Turning, ready to welcome her customers, she caught the gaze of a man at the rear of the group.
She froze.
Something about the way he angled his head to the left…the same habit Mark had had when he found something she said amusing. Longish black hair waved around his ears. His deep green eyes beneath thick, arched brows gazed into hers, and he smiled.
Her heart rose to the hollow spot in her throat.
It can’t be Mark. This man is much too young. Mark would be forty-five by now, two years older than me.

I'll check in next week and update my progress. I'll be working on dropping in some back story in the form of flashbacks. There's a story within the story in my mind. Wish me luck!

Wednesday, July 18, 2018

#Wicked #Amusing #Romance by Laura Strickland


Please welcome today's guest, Laura Strickland, to a wickedly amusing first meeting. And if you have a story, be sure to leave her a comment...maybe your experience will spark some inspiration for her next novel!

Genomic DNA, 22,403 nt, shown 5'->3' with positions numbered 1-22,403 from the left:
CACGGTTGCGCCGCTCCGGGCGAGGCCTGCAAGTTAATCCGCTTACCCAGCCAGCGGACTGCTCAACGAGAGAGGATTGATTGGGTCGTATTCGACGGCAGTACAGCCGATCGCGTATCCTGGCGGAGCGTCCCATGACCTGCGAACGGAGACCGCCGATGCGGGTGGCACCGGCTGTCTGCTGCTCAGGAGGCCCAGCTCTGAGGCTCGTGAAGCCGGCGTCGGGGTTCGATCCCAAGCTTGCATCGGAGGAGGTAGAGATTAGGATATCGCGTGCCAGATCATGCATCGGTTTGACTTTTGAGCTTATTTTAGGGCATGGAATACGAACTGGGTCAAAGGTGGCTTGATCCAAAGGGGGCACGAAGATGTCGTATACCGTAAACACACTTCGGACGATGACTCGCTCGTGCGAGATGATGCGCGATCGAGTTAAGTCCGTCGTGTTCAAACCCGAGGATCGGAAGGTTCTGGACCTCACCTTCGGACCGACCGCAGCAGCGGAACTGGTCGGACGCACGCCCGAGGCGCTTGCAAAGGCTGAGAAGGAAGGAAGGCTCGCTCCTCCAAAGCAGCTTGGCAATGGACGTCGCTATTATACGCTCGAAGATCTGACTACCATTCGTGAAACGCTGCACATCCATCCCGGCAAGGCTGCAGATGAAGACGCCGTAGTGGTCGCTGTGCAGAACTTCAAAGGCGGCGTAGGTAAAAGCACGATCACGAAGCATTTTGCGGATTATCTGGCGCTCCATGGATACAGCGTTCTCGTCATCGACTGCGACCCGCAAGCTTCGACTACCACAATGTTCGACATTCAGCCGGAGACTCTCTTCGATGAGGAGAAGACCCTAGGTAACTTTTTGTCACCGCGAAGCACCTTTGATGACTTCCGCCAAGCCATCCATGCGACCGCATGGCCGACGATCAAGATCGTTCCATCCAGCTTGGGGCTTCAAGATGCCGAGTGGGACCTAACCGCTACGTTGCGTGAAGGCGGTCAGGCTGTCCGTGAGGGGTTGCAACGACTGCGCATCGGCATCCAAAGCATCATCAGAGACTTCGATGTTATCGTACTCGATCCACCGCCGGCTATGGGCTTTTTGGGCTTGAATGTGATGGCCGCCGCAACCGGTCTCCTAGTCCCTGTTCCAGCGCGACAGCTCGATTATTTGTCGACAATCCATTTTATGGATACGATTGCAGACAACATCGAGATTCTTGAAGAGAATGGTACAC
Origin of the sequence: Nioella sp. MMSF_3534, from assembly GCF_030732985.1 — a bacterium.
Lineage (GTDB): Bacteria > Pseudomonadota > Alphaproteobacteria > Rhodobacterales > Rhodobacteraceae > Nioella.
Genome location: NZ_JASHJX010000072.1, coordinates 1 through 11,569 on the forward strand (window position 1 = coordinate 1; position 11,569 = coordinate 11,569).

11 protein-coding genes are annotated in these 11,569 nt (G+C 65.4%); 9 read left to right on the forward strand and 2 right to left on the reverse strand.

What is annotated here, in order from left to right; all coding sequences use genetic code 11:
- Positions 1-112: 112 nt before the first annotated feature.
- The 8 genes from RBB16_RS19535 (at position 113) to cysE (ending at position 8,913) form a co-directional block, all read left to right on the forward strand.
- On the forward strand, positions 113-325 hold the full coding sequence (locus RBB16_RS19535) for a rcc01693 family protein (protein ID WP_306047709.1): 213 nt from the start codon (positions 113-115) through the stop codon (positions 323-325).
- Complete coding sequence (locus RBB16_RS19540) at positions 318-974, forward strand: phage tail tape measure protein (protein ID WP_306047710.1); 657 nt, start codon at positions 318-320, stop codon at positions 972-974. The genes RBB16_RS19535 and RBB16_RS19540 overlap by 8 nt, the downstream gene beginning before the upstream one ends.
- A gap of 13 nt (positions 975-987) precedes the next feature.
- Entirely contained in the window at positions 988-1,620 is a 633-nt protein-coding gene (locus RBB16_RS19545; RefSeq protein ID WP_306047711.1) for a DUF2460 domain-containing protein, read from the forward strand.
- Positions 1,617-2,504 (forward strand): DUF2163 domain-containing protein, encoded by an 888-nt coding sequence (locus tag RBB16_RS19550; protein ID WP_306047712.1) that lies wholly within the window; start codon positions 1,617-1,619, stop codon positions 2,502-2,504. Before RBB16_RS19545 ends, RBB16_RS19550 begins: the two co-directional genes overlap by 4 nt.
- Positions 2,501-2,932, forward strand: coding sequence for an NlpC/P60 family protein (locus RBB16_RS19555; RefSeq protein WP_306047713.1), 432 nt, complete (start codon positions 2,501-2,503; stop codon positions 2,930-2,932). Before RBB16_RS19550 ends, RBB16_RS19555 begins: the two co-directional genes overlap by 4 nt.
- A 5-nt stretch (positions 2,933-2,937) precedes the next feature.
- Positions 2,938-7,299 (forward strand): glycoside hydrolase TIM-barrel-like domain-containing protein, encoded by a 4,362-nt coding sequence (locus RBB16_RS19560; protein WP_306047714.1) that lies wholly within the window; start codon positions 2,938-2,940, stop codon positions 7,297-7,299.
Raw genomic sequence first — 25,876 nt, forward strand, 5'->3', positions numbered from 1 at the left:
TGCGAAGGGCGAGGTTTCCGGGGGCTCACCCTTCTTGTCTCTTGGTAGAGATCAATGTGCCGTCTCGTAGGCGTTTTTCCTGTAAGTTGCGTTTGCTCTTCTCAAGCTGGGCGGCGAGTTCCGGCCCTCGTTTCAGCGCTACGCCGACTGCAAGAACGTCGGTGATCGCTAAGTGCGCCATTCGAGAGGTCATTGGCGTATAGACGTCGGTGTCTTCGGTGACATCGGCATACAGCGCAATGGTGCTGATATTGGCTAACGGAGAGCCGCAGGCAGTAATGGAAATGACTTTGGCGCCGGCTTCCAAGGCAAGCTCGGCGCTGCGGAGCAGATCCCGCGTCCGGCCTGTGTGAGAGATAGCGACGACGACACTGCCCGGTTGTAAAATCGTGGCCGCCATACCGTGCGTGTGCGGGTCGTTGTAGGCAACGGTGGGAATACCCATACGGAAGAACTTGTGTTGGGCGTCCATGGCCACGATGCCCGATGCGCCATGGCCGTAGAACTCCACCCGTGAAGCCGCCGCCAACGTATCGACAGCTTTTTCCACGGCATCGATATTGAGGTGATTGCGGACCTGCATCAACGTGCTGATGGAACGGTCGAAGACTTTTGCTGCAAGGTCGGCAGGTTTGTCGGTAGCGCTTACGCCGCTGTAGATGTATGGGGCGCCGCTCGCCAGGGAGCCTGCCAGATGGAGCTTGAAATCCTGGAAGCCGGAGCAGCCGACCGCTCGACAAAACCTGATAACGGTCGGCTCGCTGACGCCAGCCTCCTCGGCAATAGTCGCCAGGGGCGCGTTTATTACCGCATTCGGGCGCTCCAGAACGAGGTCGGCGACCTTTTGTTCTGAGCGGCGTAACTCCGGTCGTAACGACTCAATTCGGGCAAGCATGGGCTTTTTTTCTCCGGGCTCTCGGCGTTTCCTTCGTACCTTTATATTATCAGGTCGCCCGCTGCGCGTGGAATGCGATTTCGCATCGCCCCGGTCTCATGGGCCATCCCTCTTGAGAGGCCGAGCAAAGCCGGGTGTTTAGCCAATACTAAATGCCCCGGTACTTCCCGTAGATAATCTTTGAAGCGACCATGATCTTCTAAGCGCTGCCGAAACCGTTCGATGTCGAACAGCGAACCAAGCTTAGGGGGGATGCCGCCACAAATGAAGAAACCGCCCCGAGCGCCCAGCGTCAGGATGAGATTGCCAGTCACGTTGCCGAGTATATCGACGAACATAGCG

Who among us has not gazed across the proverbial crowded room, set eyes on a stranger and felt that niggle of instant attraction? Who hasn’t subsequently (and perhaps subtly) maneuvered to get near that particular individual in order to start a conversation via some amazingly witty and scintillating line that will capture said individual’s attention? And who among us hasn’t bombed stupendously…

When it comes to meetings with the opposite sex, there are good beginnings, and some pretty wicked ones. A perfectly rehearsed intro turns to babbling gibberish when nerves enter the picture. An otherwise ordinary person can come off like a total fool or an arrogant lummox.